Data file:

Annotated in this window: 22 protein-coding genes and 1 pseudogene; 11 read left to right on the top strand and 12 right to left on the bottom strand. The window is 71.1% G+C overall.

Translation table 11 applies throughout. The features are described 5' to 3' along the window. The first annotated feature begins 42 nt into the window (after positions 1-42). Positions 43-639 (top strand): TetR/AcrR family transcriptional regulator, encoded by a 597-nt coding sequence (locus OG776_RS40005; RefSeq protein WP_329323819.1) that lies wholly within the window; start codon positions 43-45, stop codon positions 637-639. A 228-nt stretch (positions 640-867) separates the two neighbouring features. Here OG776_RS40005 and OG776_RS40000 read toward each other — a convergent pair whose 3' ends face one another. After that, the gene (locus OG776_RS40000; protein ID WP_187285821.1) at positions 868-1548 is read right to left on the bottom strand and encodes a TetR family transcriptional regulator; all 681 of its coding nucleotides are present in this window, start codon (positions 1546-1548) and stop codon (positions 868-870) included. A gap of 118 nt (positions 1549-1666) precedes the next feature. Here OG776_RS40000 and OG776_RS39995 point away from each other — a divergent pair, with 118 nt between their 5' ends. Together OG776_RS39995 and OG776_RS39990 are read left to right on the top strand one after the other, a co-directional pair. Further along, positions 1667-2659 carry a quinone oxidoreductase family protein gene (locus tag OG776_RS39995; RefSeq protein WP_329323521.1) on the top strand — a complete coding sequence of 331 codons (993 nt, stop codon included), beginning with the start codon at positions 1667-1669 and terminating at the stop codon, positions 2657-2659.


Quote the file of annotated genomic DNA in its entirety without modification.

Annotated in this window: 22 protein-coding genes and 1 pseudogene; 11 read left to right on the top strand and 12 right to left on the bottom strand. The window is 71.1% G+C overall.

Translation table 11 applies throughout. The features are described 5' to 3' along the window. The first annotated feature begins 42 nt into the window (after positions 1-42). Positions 43-639 (top strand): TetR/AcrR family transcriptional regulator, encoded by a 597-nt coding sequence (locus OG776_RS40005; RefSeq protein WP_329323819.1) that lies wholly within the window; start codon positions 43-45, stop codon positions 637-639. A 228-nt stretch (positions 640-867) separates the two neighbouring features. Here OG776_RS40005 and OG776_RS40000 read toward each other — a convergent pair whose 3' ends face one another. After that, the gene (locus OG776_RS40000; protein ID WP_187285821.1) at positions 868-1548 is read right to left on the bottom strand and encodes a TetR family transcriptional regulator; all 681 of its coding nucleotides are present in this window, start codon (positions 1546-1548) and stop codon (positions 868-870) included. A gap of 118 nt (positions 1549-1666) precedes the next feature. Here OG776_RS40000 and OG776_RS39995 point away from each other — a divergent pair, with 118 nt between their 5' ends. Together OG776_RS39995 and OG776_RS39990 are read left to right on the top strand one after the other, a co-directional pair. Further along, positions 1667-2659 carry a quinone oxidoreductase family protein gene (locus tag OG776_RS39995; RefSeq protein WP_329323521.1) on the top strand — a complete coding sequence of 331 codons (993 nt, stop codon included), beginning with the start codon at positions 1667-1669 and terminating at the stop codon, positions 2657-2659.